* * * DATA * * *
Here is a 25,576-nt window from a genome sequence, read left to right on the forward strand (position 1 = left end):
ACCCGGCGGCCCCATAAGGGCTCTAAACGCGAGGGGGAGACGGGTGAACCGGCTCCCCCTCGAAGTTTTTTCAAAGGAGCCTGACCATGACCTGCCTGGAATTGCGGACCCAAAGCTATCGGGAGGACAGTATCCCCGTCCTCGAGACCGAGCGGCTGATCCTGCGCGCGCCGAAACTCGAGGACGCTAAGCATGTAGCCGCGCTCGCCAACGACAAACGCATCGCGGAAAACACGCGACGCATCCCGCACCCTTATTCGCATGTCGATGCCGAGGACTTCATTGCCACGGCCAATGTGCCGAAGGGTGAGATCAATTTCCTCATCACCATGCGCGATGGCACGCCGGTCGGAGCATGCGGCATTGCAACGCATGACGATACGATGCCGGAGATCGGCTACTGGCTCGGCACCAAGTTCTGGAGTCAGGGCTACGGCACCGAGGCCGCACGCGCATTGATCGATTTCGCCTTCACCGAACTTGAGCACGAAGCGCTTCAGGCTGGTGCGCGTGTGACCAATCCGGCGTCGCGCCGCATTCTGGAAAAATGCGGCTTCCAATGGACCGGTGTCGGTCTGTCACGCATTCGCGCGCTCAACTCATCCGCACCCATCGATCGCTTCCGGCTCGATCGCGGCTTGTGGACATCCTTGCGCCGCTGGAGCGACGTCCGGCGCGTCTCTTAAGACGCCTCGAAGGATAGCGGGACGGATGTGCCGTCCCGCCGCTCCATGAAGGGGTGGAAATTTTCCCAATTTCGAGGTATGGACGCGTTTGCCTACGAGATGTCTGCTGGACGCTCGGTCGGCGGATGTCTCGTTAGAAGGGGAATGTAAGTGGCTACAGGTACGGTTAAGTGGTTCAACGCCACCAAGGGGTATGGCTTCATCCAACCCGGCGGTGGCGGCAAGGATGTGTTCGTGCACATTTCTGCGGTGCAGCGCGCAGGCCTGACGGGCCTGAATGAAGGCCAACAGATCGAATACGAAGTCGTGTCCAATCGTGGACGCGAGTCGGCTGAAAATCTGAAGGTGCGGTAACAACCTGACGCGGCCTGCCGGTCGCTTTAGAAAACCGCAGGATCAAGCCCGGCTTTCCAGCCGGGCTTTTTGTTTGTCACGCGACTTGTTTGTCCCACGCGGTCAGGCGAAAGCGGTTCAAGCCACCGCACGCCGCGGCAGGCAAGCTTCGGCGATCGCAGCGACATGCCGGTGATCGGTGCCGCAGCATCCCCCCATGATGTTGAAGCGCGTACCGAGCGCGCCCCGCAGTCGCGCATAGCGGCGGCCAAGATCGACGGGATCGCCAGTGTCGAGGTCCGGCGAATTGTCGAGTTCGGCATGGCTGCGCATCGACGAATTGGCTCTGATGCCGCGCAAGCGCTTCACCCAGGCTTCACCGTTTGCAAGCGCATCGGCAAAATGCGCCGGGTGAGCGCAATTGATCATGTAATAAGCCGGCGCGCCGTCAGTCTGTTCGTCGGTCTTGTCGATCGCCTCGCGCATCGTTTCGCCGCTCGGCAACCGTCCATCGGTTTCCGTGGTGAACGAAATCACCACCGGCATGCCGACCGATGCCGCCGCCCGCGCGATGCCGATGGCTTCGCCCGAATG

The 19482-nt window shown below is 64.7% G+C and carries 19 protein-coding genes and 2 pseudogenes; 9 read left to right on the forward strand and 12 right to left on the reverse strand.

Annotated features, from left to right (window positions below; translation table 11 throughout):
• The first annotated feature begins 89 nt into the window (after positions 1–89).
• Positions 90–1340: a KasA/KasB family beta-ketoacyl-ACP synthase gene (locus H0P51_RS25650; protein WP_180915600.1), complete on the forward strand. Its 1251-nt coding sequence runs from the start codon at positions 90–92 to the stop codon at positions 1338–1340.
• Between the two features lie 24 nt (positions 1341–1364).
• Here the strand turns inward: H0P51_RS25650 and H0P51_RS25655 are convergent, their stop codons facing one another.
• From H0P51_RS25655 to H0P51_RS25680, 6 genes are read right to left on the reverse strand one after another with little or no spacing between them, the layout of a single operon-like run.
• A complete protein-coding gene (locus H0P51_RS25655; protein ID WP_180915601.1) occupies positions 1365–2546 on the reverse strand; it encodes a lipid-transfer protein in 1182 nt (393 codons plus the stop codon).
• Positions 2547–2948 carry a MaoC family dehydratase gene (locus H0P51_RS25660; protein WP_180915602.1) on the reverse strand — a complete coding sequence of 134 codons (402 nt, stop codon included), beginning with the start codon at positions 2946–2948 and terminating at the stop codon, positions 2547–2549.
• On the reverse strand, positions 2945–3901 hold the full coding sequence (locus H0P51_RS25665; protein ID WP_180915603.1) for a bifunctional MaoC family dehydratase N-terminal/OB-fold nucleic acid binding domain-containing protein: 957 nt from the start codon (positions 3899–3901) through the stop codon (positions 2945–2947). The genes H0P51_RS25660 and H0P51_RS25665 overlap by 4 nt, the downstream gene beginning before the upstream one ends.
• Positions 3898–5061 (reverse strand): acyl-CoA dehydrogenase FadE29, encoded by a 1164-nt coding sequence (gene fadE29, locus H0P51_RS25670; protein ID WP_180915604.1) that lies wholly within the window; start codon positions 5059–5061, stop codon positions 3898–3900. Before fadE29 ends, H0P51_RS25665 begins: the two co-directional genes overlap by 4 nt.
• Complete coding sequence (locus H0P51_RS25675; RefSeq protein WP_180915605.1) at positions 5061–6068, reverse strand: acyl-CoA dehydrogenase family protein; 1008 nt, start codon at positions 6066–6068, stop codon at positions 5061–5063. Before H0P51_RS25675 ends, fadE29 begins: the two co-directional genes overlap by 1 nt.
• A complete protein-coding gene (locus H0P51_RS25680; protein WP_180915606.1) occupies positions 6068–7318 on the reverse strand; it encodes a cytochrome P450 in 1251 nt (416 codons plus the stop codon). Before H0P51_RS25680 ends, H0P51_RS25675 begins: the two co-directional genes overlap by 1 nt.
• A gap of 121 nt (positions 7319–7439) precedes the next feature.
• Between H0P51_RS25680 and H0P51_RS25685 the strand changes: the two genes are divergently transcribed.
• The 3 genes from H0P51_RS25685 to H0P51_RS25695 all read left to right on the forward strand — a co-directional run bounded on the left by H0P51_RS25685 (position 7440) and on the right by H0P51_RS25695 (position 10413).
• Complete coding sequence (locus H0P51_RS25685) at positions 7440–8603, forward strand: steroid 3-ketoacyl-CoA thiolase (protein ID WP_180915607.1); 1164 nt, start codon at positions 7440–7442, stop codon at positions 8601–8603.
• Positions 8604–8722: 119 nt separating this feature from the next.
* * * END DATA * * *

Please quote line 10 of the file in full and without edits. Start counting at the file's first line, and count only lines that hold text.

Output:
• A complete protein-coding gene (locus H0P51_RS25655; protein ID WP_180915601.1) occupies positions 1365–2546 on the reverse strand; it encodes a lipid-transfer protein in 1182 nt (393 codons plus the stop codon).